Major nuclear weapons labs have suffered security lapses
Security at American nuclear weapons laboratories is to be overhauled following a series of security lapses ranging from sleeping guards to missing vials of plutonium oxide.
US Energy Secretary Spencer Abraham has directed the US National Nuclear Security Administration (NNSA) to make "aggressive and far-reaching" changes to tighten security.
Security lapses at the laboratories have included the loss of keys, laptops and even a van, as well as the two-year disappearance of two vials of plutonium oxide.
However, a congressional report says it may take up to five years to implement the security measures needed to meet the heightened threat of terrorism.
There have been security lapses at all three major US nuclear weapons labs - Sandia and Los Alamos in New Mexico and Lawrence Livermore in California.
Mr Abraham said he had directed Linton Brooks, head of the NNSA, to launch "a comprehensive security overhaul" and make any immediate changes deemed necessary.
"The Department of Energy views security as the critical responsibility of the national laboratories, and we treat any lapse or failure as significant," he said.
The head of the Los Alamos National Laboratory resigned earlier this year, following allegations of theft and fraud against his staff.
In 1999, Taiwanese-born scientist Wen Ho Lee was detained for nine months on suspicion of smuggling nuclear secrets out of Los Alamos for the Chinese Government.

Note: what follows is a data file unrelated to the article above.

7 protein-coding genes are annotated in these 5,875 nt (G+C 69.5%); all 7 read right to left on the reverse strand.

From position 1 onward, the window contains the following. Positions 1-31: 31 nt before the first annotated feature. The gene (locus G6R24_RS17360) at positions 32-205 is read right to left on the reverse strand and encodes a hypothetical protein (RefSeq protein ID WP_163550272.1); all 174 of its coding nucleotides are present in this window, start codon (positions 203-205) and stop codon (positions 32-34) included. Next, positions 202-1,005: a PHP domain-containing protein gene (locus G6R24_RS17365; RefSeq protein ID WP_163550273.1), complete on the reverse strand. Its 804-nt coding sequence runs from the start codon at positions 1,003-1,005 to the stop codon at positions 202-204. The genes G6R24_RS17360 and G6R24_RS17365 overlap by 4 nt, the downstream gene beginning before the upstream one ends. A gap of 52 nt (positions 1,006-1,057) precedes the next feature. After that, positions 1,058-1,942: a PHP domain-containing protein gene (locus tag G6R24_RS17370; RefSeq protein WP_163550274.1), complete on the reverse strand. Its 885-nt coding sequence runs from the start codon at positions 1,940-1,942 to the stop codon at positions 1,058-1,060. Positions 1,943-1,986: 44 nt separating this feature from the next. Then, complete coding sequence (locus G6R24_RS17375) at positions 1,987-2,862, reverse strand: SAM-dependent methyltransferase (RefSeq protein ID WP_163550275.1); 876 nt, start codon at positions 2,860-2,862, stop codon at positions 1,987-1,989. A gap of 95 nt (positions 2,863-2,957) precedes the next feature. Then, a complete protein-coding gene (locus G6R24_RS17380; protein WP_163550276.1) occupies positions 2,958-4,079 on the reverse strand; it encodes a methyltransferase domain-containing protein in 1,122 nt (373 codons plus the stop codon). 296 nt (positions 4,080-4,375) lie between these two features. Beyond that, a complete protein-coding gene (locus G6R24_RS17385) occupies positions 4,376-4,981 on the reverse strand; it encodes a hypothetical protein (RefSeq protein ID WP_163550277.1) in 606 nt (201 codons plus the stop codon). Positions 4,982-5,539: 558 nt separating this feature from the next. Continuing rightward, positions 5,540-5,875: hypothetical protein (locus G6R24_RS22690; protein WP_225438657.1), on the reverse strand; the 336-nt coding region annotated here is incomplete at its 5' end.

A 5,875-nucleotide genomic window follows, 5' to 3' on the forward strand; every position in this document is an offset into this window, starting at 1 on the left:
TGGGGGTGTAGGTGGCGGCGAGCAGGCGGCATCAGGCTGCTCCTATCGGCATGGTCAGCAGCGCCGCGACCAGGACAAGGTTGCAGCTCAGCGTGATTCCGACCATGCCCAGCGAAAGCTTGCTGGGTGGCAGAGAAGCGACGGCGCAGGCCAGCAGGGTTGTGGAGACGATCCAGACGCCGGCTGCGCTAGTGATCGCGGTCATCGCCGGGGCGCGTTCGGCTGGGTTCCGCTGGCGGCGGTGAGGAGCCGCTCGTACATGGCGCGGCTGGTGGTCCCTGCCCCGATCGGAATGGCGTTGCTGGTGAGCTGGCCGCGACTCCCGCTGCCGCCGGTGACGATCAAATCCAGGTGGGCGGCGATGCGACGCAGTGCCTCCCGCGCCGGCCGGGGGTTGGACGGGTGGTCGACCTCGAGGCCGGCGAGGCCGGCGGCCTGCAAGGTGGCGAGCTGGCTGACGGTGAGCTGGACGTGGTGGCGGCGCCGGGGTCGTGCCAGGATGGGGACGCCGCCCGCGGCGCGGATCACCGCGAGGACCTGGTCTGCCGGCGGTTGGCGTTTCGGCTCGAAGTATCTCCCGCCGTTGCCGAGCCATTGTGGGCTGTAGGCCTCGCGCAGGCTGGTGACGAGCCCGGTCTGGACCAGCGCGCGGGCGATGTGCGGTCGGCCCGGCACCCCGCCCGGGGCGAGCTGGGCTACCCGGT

He denied any wrongdoing and was eventually released after admitting to a minor charge, of mishandling classified information - one of the 59 charges against him.
Los Alamos: Scientist Wen Ho Lee detained on spying charges in 1999 and later released - the lab's head John Browne resigned this year amid allegations of theft and fraud
Lawrence Livermore: Three security managers suspended in June after loss of electronic key went unreported for six weeks
Sandia: A van was stolen from a secure area and driven through a fence before being left in a car park - a classified computer went missing from the same area
Senator Chuck Grassley had earlier described some of the security lapses to a House of Representatives hearing, saying: "Our nuclear secrets are not safe".
In one incident, a van was stolen from a secure area of Sandia lab, driven through a fence and later found in a commercial car park.
Guards have been found sleeping on the job, keys to secure areas and classified computers have been lost.
Mr Brooks blamed a "lax" attitude and "cultural problems" for the incidents.
He said only the missing plutonium vials raised concerns of national security but described the incident as "a bookkeeping problem".
The move follows a report for Congress by the General Accounting Office criticising the NNSA - a semiautonomous arm of the Energy Department responsible for security.
It said management and staffing problems, with "ongoing confusion about roles and responsibilities" meant the NNSA was unable to ensure its contractors were working "to maximum advantage".
The GAO report also said security measures needed for the new level of terrorist threat to US nuclear weapons laboratories would take another two to five years to put in place.